aspects such as arm movements, choreography or the fundamentals of each different
style of dancing to fall by the wayside. Somewhat confused at this late hour,
the reporter called it a night, and lay in bed thinking over the complexity of
the relationship between the emotions and precision, between passion and technique,
between Dionysiac and Apolline.
On waking that Saturday, the young reporter took note of a new axiom of flamenco
festivals: the performances never start early, always finish late, and you don't
get to bed until the early hours. Corollary: you don't get up for breakfast and
you seldom get up for lunch. Even so, the festival program includes numerous daytime
activities: courses, conferences, presentations, tributes... The sparse trickle
of curious individuals arriving at these events confirms the arguments expressed
above, and just goes to show that when attending a music festival you go for the
music, live and direct if possible.
Manuel Cuevas Rodríguez. Lámpara Minera de La Unión
(Photo: José Albaladejo)
As night falls, though, the atmosphere in La Unión is like a street
party. With the main streets decorated and lit up, and with several pavement cafés
dotted around the Catedral del Cante, this building becomes the epicenter of life
for both locals and visitors during the whole week. And when the main acts finish
their shows, the music and atmosphere spill out into the streets. Whether it's
on the steps of the market building, where the public are just as interested in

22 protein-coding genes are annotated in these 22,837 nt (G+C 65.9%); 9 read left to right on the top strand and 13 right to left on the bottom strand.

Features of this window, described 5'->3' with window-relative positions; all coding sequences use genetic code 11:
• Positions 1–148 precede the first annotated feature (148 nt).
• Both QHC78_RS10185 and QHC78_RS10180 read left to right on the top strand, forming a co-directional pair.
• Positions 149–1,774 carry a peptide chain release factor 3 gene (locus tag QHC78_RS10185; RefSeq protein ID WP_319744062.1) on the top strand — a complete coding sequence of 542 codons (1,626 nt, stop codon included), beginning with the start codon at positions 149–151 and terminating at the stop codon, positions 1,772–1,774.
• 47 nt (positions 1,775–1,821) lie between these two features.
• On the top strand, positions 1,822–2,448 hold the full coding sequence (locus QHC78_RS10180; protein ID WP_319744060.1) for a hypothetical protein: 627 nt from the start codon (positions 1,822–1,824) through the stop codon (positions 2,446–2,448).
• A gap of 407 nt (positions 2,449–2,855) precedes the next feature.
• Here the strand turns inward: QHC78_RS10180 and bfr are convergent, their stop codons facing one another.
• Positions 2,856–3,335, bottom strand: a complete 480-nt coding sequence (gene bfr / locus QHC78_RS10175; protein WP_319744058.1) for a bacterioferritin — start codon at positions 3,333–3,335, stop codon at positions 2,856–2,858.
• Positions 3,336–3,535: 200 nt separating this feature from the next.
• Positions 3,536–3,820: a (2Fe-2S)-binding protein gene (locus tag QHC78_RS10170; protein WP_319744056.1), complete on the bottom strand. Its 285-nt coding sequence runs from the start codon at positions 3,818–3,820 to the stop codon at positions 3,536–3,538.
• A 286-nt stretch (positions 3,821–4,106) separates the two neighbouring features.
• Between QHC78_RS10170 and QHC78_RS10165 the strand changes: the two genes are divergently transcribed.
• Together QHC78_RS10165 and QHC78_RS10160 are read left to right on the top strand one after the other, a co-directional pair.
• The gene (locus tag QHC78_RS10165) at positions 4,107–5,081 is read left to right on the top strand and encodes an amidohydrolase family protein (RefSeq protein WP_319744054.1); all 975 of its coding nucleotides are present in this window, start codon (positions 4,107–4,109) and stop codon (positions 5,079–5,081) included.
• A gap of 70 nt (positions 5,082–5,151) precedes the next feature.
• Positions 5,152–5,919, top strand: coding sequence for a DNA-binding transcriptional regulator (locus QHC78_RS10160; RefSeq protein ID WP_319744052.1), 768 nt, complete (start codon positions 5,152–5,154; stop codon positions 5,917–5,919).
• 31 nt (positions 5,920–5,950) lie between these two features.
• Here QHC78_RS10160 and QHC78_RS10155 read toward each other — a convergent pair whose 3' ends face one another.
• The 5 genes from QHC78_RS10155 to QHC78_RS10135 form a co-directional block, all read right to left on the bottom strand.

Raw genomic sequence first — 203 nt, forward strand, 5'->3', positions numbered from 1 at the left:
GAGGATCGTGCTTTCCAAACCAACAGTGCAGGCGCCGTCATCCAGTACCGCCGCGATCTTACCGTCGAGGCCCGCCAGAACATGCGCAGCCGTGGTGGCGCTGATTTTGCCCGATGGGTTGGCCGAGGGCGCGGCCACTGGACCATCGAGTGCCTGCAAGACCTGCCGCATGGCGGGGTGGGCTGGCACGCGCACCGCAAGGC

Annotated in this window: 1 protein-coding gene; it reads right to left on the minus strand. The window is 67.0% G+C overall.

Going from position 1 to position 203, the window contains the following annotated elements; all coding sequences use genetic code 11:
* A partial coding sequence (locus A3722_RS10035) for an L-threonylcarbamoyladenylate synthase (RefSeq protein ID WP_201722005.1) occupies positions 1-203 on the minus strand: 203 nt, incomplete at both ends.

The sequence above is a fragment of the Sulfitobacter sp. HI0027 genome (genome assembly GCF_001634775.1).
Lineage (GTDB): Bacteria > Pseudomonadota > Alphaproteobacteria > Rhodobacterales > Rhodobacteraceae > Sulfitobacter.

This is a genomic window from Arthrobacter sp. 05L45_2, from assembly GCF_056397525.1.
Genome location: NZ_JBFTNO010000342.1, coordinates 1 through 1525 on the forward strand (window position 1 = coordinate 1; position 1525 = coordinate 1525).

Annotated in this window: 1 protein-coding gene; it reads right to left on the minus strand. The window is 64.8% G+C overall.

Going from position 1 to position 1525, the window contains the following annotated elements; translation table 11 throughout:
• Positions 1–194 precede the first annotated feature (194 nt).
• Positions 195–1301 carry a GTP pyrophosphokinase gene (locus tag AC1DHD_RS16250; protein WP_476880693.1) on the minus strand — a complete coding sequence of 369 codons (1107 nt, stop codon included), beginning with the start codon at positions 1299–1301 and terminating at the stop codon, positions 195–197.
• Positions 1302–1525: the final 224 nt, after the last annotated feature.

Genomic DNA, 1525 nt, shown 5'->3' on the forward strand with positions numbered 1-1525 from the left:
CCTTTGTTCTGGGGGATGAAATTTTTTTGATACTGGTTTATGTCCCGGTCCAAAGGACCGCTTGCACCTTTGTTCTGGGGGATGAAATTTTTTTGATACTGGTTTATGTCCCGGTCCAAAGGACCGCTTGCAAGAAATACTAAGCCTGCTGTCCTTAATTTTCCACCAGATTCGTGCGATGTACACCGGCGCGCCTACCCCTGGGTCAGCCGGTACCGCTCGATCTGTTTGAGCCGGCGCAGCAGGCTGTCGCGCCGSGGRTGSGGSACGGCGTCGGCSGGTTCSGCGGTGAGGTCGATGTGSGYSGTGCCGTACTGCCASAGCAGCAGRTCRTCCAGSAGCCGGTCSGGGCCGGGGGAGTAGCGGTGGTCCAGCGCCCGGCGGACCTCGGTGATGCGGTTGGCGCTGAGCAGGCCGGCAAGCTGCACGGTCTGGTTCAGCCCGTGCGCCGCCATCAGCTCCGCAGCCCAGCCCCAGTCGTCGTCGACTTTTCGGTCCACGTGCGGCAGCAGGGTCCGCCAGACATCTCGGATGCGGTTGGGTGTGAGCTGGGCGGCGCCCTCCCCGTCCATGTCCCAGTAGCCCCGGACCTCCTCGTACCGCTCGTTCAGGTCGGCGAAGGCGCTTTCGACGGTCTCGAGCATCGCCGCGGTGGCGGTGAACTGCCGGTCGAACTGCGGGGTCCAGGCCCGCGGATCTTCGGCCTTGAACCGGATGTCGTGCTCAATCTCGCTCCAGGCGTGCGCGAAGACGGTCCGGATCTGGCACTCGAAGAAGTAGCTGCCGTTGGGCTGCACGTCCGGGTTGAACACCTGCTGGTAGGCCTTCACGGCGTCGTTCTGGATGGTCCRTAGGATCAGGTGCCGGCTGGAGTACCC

the singing as they are in their breakfast of churros con chocolate; or at the
'Latino' street café, a little bar a bit further down the street, whose
tables and chairs take up the whole of the other plaza, and which offers bread
smothered in tomato and oil once the patrons have given up worrying about what
time it is. Colorful, peculiar, charming, and fun.
That Saturday night, at the second grand flamenco gala, José Mercé
reigned in La Unión. At the end of his powerful performance, a throng of
gypsy children stretched out their hands to him from the foot of the stage, in
adoration of the messiah of cante. The art in his voice, and the intimate communion
held with his guitarist, Moraíto Chico, brought the audience to its feet
in the market. Mercé's performance perhaps stole the show from the guitar
recital by Carlos Piñana and his group. The undeniable quality of the artist
from Murcia and of his musicians fueled the debate between Dionysiac and Apolline,
which continued to perplex the journalist.
On Sunday dawn broke over a sleepy, quiet, dull, almost moribund Cartagena.
The reporter goes out into the street but there's not a soul in sight. Shops and